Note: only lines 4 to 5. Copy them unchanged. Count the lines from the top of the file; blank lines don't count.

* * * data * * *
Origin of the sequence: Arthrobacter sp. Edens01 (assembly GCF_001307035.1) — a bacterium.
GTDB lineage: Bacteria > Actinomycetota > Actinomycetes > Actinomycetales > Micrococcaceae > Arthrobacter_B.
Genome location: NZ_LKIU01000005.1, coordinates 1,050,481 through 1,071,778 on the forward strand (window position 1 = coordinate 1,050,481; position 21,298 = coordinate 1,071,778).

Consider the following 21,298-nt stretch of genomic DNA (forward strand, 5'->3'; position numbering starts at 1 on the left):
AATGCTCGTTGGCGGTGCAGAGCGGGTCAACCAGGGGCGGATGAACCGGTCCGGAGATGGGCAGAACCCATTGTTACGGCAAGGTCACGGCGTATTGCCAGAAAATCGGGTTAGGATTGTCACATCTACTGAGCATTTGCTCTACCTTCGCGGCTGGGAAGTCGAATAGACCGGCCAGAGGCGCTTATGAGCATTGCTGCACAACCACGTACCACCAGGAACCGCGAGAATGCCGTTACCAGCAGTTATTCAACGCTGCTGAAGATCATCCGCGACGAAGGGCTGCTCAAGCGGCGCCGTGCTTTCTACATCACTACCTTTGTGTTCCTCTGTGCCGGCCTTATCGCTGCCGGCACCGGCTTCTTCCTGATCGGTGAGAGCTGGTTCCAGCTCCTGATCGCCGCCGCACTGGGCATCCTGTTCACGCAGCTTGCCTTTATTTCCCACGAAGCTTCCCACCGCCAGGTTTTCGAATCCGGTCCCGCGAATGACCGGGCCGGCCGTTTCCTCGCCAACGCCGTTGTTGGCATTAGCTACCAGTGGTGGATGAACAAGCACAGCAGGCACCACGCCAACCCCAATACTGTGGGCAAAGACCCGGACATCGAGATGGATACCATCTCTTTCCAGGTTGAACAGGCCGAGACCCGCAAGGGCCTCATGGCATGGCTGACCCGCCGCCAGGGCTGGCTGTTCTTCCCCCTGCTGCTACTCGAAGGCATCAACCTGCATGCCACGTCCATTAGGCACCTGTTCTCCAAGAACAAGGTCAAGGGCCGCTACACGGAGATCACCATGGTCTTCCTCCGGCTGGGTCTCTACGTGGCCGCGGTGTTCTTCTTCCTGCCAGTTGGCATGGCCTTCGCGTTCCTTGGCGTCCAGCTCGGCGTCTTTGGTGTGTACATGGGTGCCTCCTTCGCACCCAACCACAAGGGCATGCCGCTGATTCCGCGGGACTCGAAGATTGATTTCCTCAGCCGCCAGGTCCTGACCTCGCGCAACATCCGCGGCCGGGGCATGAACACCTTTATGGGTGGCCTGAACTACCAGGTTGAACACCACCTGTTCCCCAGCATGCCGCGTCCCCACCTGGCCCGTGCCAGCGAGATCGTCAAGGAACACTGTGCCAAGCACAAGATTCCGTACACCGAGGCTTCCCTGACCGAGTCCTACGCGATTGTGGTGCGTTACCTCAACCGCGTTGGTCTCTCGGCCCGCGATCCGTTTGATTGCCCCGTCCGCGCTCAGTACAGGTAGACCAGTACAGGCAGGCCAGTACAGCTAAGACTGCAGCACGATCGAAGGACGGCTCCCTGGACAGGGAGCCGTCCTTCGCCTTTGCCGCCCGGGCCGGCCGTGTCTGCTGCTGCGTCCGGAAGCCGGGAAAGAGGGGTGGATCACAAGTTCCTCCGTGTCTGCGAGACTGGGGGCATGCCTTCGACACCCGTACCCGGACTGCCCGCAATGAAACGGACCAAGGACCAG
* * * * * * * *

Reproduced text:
Consider the following 21,298-nt stretch of genomic DNA (forward strand, 5'->3'; position numbering starts at 1 on the left):
AATGCTCGTTGGCGGTGCAGAGCGGGTCAACCAGGGGCGGATGAACCGGTCCGGAGATGGGCAGAACCCATTGTTACGGCAAGGTCACGGCGTATTGCCAGAAAATCGGGTTAGGATTGTCACATCTACTGAGCATTTGCTCTACCTTCGCGGCTGGGAAGTCGAATAGACCGGCCAGAGGCGCTTATGAGCATTGCTGCACAACCACGTACCACCAGGAACCGCGAGAATGCCGTTACCAGCAGTTATTCAACGCTGCTGAAGATCATCCGCGACGAAGGGCTGCTCAAGCGGCGCCGTGCTTTCTACATCACTACCTTTGTGTTCCTCTGTGCCGGCCTTATCGCTGCCGGCACCGGCTTCTTCCTGATCGGTGAGAGCTGGTTCCAGCTCCTGATCGCCGCCGCACTGGGCATCCTGTTCACGCAGCTTGCCTTTATTTCCCACGAAGCTTCCCACCGCCAGGTTTTCGAATCCGGTCCCGCGAATGACCGGGCCGGCCGTTTCCTCGCCAACGCCGTTGTTGGCATTAGCTACCAGTGGTGGATGAACAAGCACAGCAGGCACCACGCCAACCCCAATACTGTGGGCAAAGACCCGGACATCGAGATGGATACCATCTCTTTCCAGGTTGAACAGGCCGAGACCCGCAAGGGCCTCATGGCATGGCTGACCCGCCGCCAGGGCTGGCTGTTCTTCCCCCTGCTGCTACTCGAAGGCATCAACCTGCATGCCACGTCCATTAGGCACCTGTTCTCCAAGAACAAGGTCAAGGGCCGCTACACGGAGATCACCATGGTCTTCCTCCGGCTGGGTCTCTACGTGGCCGCGGTGTTCTTCTTCCTGCCAGTTGGCATGGCCTTCGCGTTCCTTGGCGTCCAGCTCGGCGTCTTTGGTGTGTACATGGGTGCCTCCTTCGCACCCAACCACAAGGGCATGCCGCTGATTCCGCGGGACTCGAAGATTGATTTCCTCAGCCGCCAGGTCCTGACCTCGCGCAACATCCGCGGCCGGGGCATGAACACCTTTATGGGTGGCCTGAACTACCAGGTTGAACACCACCTGTTCCCCAGCATGCCGCGTCCCCACCTGGCCCGTGCCAGCGAGATCGTCAAGGAACACTGTGCCAAGCACAAGATTCCGTACACCGAGGCTTCCCTGACCGAGTCCTACGCGATTGTGGTGCGTTACCTCAACCGCGTTGGTCTCTCGGCCCGCGATCCGTTTGATTGCCCCGTCCGCGCTCAGTACAGGTAGACCAGTACAGGCAGGCCAGTACAGCTAAGACTGCAGCACGATCGAAGGACGGCTCCCTGGACAGGGAGCCGTCCTTCGCCTTTGCCGCCCGGGCCGGCCGTGTCTGCTGCTGCGTCCGGAAGCCGGGAAAGAGGGGTGGATCACAAGTTCCTCCGTGTCTGCGAGACTGGGGGCATGCCTTCGACACCCGTACCCGGACTGCCCGCAATGAAACGGACCAAGGACCAG